How To Cut Dog Nails Without Clippers?
The best way to keep your dog’s nails trimmed without clippers is to walk and exercise them regularly. A professional groomer knows if you walk your dog or not based on the condition of their nails. Dogs who go for a long daily walk or run on hard ground, such as asphalt, naturally wear their nails down to a safe length.
Of course, this will not eliminate the need to care for your dog’s paws and nails. You will still need a clipper shaped in the guillotine style for the dew claw. You can also use dog grinders to wear down and polish any uneven bits since cracks and damage can lead to infection.
Even with tons of walking, they may still have a few long nails that need trimming as not all the nails may reach the ground evenly.
In addition, older dogs, or dogs with a health condition, may not be able to exercise enough to wear down their nails naturally. You can use a human file for jagged bits, or for smaller dogs who are happy to let you work on their paws for an extended period.
Is It Better To Cut Or Grind Dog Nails?
Cutting a dog’s nails with the correctly-sized dog nail cutter is much quicker and more efficient than grinding. It also avoids the problems of dogs who don’t like the feeling of a grinder against their nail. If you simply want to give your dog’s nails a quick cut, using a clipper is best, as it is quick and efficient.
The PawSafe trimmer has the added benefit of a LED light that can shine through your dog’s nail to help see the quick.
On the other hand, while it may take longer, a nail grinder smooths away the nail, avoiding splintering or cracks, and making it easier to avoid the quick. It leaves your dog with a more polished nail surface. A grinder is a good option if you want a perfect finish on your dog’s paws or to handle problem areas on the nail.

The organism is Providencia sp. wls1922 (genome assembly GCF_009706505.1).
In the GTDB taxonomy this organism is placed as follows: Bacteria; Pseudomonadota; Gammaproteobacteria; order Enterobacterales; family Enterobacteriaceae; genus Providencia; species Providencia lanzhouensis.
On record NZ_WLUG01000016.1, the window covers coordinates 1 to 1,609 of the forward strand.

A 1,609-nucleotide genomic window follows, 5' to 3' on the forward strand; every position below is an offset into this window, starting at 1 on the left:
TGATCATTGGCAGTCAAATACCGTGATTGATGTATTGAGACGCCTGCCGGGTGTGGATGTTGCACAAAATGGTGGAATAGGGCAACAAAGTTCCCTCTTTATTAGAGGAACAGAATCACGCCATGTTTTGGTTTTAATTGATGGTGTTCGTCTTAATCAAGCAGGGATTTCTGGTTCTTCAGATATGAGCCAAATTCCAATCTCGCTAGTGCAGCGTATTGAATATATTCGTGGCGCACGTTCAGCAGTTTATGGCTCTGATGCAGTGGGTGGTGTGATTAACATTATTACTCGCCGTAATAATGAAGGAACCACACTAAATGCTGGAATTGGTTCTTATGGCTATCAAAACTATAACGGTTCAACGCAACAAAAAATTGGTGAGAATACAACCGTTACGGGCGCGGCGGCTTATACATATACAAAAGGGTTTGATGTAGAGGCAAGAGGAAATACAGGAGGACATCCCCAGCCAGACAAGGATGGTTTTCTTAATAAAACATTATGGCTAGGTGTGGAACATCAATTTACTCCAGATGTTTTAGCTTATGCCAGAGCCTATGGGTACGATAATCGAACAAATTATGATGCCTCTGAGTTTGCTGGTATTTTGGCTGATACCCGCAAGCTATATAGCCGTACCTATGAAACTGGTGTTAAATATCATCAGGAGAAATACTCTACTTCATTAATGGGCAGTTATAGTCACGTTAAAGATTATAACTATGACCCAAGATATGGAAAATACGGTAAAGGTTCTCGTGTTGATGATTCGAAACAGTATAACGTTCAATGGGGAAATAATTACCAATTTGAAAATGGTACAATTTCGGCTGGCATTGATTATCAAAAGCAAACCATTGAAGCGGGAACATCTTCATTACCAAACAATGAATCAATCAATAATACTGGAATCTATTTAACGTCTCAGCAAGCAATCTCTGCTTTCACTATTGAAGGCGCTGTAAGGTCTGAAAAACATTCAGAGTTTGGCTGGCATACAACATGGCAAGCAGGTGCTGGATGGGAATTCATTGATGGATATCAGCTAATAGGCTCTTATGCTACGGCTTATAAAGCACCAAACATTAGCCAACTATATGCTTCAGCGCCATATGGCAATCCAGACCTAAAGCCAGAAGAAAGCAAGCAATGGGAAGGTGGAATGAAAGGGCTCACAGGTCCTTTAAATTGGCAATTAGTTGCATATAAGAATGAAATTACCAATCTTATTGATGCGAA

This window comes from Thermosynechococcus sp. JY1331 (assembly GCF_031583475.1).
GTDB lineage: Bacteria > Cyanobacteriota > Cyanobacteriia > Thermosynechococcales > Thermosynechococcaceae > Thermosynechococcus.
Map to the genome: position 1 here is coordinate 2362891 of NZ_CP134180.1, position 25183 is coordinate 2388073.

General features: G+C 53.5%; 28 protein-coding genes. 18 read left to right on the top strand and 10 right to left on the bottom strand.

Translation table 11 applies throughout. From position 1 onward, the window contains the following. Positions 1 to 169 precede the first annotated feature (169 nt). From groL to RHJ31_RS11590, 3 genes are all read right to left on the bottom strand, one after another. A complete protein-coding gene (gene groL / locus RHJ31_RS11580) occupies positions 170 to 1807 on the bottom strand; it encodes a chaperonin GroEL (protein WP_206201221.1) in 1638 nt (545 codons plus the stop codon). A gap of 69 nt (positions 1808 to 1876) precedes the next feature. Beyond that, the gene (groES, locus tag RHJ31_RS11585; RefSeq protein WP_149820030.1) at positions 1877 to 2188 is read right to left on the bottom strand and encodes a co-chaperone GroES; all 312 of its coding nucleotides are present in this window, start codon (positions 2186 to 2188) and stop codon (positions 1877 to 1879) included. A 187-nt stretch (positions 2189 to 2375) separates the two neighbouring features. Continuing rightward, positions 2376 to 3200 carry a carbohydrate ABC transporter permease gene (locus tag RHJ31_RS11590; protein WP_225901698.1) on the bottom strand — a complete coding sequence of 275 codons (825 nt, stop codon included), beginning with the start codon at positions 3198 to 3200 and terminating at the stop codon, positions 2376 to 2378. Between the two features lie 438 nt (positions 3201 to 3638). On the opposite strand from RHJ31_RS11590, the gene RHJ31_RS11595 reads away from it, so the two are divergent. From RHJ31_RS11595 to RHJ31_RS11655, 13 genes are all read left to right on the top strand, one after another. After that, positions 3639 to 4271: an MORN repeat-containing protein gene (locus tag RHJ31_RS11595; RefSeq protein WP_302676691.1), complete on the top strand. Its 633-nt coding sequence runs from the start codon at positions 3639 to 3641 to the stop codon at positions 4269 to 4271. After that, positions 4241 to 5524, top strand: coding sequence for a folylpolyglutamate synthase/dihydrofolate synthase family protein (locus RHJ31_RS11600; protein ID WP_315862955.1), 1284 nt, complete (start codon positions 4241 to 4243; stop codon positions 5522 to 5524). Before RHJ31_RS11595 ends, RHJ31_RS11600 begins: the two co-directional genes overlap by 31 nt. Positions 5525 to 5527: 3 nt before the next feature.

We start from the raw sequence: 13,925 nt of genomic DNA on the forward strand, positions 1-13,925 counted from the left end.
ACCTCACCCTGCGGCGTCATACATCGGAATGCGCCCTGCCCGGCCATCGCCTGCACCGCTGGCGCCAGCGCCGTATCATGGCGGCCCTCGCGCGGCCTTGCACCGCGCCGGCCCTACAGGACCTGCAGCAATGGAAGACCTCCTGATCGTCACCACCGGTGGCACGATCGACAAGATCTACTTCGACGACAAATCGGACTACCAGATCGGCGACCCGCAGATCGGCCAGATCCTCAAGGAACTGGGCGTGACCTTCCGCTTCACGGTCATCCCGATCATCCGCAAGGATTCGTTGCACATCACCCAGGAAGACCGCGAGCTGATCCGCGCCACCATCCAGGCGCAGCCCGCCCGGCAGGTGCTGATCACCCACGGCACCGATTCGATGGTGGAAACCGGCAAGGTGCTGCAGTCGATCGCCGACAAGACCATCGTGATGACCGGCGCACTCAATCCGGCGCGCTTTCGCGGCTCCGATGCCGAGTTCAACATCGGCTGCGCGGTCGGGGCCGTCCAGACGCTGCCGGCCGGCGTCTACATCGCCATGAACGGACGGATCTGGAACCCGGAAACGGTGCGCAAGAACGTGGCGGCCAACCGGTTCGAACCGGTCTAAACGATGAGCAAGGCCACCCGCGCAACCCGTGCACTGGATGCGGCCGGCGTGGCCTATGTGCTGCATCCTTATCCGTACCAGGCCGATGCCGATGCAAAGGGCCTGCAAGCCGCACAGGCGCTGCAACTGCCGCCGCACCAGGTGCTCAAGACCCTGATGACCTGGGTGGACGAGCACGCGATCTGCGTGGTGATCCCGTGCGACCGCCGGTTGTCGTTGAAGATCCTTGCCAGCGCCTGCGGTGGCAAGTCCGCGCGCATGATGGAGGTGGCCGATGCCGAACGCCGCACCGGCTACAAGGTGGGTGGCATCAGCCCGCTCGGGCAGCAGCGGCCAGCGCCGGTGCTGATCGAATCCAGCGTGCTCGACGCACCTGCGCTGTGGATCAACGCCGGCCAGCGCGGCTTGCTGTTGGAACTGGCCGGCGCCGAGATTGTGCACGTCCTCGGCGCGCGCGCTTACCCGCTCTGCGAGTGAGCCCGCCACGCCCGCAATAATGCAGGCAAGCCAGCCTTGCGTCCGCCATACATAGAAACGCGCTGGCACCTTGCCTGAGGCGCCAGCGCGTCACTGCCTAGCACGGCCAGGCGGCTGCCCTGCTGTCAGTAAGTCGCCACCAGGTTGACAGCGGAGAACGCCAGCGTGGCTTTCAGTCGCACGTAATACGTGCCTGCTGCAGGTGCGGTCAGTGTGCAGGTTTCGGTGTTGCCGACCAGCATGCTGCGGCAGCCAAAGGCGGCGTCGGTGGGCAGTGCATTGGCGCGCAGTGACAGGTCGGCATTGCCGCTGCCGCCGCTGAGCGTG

Frequently Asked Questions (FAQs)
Can You Cut Dog Nails With Scissors?
Scissors are not safe to cut a dog’s claws. Absolutely never use these. The issue is that normal household scissors are both the wrong shape, and typically too blunt to make a smooth cut. Scissors:
- easily slip from the point you were trying to cut, potentially hurting your dog.
- Are too weak (and blunt), meaning they squeeze painfully squeeze the nail before cutting.
- typically damage the nail by splintering or cracking it.
Can You Cut Dog Nails With Wire Cutters?
Wire cutters are not Ideal for trimming your dog’s nails. the problem is the shape. Wire-cutters are flat-edged without the hollow in the guillotine-style dog clippers. This shape puts unnatural pressure on the claw, encouraging breaking and cracks in the keratin.
Some owners swear by wirecutters because they do not make the clicking noise that dogs can become afraid of. They are also built-for heavy-duty cutting, so they can cut the toughest nail of the largest mastiff. However, it is better to spend time desensitizing your dog to clicking noises, than risk a cut that damages the nail and potentially leads to infection.
If you’re wondering how to cut dog nails with nail clippers, the answer is don’t. Our nail clippers are just not built for the job and will either be ineffective or may damage the structure of the nail. Nail damage can lead to infections, or bruising in the nail bed.
The best dog nail clippers are built to accommodate the natural shape of a dog’s claws and are also strong enough to clip a nail swiftly. This makes the process quick and easy and prevents causing your dog undue stress. Alternatively, you can try an electric nail grinder, if your dog is comfortable with the sensation.
Scissors are dangerous and a definite no-no. Wirecutters are best avoided. Nail files can work, but will take much longer. They can be ineffective on large, hard nails.
Tamsin De La HarpeAuthor
Tamsin de la Harpe has nearly two decades of experience with dogs in rescue, training, and behavior modification with fearful and aggressive dogs. She has worked closely with veterinarians and various kennels, building up extensive medical knowledge and an understanding of canine health and physiology. She also spent two years in the animal sciences as a canine nutrition researcher, focusing on longevity and holistic healthcare for our four-legged companions.
Tamsin currently keeps a busy homestead with an assortment of rescue dogs and three Bullmastiffs.